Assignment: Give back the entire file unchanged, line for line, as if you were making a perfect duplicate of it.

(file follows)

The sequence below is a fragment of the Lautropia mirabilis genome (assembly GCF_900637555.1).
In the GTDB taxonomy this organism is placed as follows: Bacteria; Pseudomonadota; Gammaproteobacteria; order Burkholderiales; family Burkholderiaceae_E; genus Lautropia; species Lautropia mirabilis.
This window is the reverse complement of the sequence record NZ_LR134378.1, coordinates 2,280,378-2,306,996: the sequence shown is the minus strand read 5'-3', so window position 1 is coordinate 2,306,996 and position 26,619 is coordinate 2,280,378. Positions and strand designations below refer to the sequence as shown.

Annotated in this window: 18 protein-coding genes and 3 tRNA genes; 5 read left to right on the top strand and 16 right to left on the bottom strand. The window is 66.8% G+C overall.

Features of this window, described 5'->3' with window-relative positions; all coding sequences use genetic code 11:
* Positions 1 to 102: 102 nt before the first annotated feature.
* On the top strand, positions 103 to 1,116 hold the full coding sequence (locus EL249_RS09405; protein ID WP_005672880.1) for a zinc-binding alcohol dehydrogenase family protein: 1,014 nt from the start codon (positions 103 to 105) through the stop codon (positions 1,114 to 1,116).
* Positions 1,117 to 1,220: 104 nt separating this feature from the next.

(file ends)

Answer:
The sequence below is a fragment of the Lautropia mirabilis genome (assembly GCF_900637555.1).
In the GTDB taxonomy this organism is placed as follows: Bacteria; Pseudomonadota; Gammaproteobacteria; order Burkholderiales; family Burkholderiaceae_E; genus Lautropia; species Lautropia mirabilis.
This window is the reverse complement of the sequence record NZ_LR134378.1, coordinates 2,280,378-2,306,996: the sequence shown is the minus strand read 5'-3', so window position 1 is coordinate 2,306,996 and position 26,619 is coordinate 2,280,378. Positions and strand designations below refer to the sequence as shown.

Annotated in this window: 18 protein-coding genes and 3 tRNA genes; 5 read left to right on the top strand and 16 right to left on the bottom strand. The window is 66.8% G+C overall.

Features of this window, described 5'->3' with window-relative positions; all coding sequences use genetic code 11:
* Positions 1 to 102: 102 nt before the first annotated feature.
* On the top strand, positions 103 to 1,116 hold the full coding sequence (locus EL249_RS09405; protein ID WP_005672880.1) for a zinc-binding alcohol dehydrogenase family protein: 1,014 nt from the start codon (positions 103 to 105) through the stop codon (positions 1,114 to 1,116).
* Positions 1,117 to 1,220: 104 nt separating this feature from the next.